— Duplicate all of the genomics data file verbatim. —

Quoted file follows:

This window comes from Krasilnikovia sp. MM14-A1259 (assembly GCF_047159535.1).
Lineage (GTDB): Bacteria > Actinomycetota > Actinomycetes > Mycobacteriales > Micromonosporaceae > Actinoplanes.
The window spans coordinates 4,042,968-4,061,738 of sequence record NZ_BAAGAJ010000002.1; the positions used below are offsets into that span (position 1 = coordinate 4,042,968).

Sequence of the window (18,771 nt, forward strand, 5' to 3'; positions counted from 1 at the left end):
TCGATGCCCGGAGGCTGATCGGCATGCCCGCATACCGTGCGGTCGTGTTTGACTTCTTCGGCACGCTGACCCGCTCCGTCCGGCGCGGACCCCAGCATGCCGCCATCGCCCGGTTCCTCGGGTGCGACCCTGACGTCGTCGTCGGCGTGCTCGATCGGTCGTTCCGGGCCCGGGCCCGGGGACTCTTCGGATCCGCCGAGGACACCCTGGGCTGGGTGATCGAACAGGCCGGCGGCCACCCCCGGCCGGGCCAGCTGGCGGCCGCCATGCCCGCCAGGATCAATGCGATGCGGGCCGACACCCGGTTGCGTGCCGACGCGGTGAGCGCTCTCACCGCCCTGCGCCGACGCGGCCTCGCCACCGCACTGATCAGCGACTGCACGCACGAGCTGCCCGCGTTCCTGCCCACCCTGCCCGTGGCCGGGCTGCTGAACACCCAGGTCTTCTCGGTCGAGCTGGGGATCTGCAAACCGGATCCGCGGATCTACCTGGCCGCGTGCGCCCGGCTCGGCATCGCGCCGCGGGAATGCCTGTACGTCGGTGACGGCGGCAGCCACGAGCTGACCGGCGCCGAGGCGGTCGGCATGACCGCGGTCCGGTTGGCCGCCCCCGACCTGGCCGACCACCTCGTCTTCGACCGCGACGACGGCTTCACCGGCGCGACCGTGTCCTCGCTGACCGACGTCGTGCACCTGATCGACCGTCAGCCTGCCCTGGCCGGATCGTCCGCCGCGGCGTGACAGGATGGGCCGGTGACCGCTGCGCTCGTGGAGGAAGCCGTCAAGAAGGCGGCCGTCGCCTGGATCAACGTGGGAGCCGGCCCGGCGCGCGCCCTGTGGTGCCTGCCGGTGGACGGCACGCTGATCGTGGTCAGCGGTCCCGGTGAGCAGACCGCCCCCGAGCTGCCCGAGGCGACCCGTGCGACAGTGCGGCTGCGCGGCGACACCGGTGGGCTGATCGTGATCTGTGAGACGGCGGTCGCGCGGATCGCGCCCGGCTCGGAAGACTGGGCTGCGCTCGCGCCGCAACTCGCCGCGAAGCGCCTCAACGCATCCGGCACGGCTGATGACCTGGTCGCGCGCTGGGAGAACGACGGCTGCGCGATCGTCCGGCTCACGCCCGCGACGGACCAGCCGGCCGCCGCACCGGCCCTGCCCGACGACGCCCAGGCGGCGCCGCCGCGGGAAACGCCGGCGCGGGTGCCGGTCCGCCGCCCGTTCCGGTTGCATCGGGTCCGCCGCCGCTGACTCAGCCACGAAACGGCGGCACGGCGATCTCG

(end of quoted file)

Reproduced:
This window comes from Krasilnikovia sp. MM14-A1259 (assembly GCF_047159535.1).
Lineage (GTDB): Bacteria > Actinomycetota > Actinomycetes > Mycobacteriales > Micromonosporaceae > Actinoplanes.
The window spans coordinates 4,042,968-4,061,738 of sequence record NZ_BAAGAJ010000002.1; the positions used below are offsets into that span (position 1 = coordinate 4,042,968).

Sequence of the window (18,771 nt, forward strand, 5' to 3'; positions counted from 1 at the left end):
TCGATGCCCGGAGGCTGATCGGCATGCCCGCATACCGTGCGGTCGTGTTTGACTTCTTCGGCACGCTGACCCGCTCCGTCCGGCGCGGACCCCAGCATGCCGCCATCGCCCGGTTCCTCGGGTGCGACCCTGACGTCGTCGTCGGCGTGCTCGATCGGTCGTTCCGGGCCCGGGCCCGGGGACTCTTCGGATCCGCCGAGGACACCCTGGGCTGGGTGATCGAACAGGCCGGCGGCCACCCCCGGCCGGGCCAGCTGGCGGCCGCCATGCCCGCCAGGATCAATGCGATGCGGGCCGACACCCGGTTGCGTGCCGACGCGGTGAGCGCTCTCACCGCCCTGCGCCGACGCGGCCTCGCCACCGCACTGATCAGCGACTGCACGCACGAGCTGCCCGCGTTCCTGCCCACCCTGCCCGTGGCCGGGCTGCTGAACACCCAGGTCTTCTCGGTCGAGCTGGGGATCTGCAAACCGGATCCGCGGATCTACCTGGCCGCGTGCGCCCGGCTCGGCATCGCGCCGCGGGAATGCCTGTACGTCGGTGACGGCGGCAGCCACGAGCTGACCGGCGCCGAGGCGGTCGGCATGACCGCGGTCCGGTTGGCCGCCCCCGACCTGGCCGACCACCTCGTCTTCGACCGCGACGACGGCTTCACCGGCGCGACCGTGTCCTCGCTGACCGACGTCGTGCACCTGATCGACCGTCAGCCTGCCCTGGCCGGATCGTCCGCCGCGGCGTGACAGGATGGGCCGGTGACCGCTGCGCTCGTGGAGGAAGCCGTCAAGAAGGCGGCCGTCGCCTGGATCAACGTGGGAGCCGGCCCGGCGCGCGCCCTGTGGTGCCTGCCGGTGGACGGCACGCTGATCGTGGTCAGCGGTCCCGGTGAGCAGACCGCCCCCGAGCTGCCCGAGGCGACCCGTGCGACAGTGCGGCTGCGCGGCGACACCGGTGGGCTGATCGTGATCTGTGAGACGGCGGTCGCGCGGATCGCGCCCGGCTCGGAAGACTGGGCTGCGCTCGCGCCGCAACTCGCCGCGAAGCGCCTCAACGCATCCGGCACGGCTGATGACCTGGTCGCGCGCTGGGAGAACGACGGCTGCGCGATCGTCCGGCTCACGCCCGCGACGGACCAGCCGGCCGCCGCACCGGCCCTGCCCGACGACGCCCAGGCGGCGCCGCCGCGGGAAACGCCGGCGCGGGTGCCGGTCCGCCGCCCGTTCCGGTTGCATCGGGTCCGCCGCCGCTGACTCAGCCACGAAACGGCGGCACGGCGATCTCG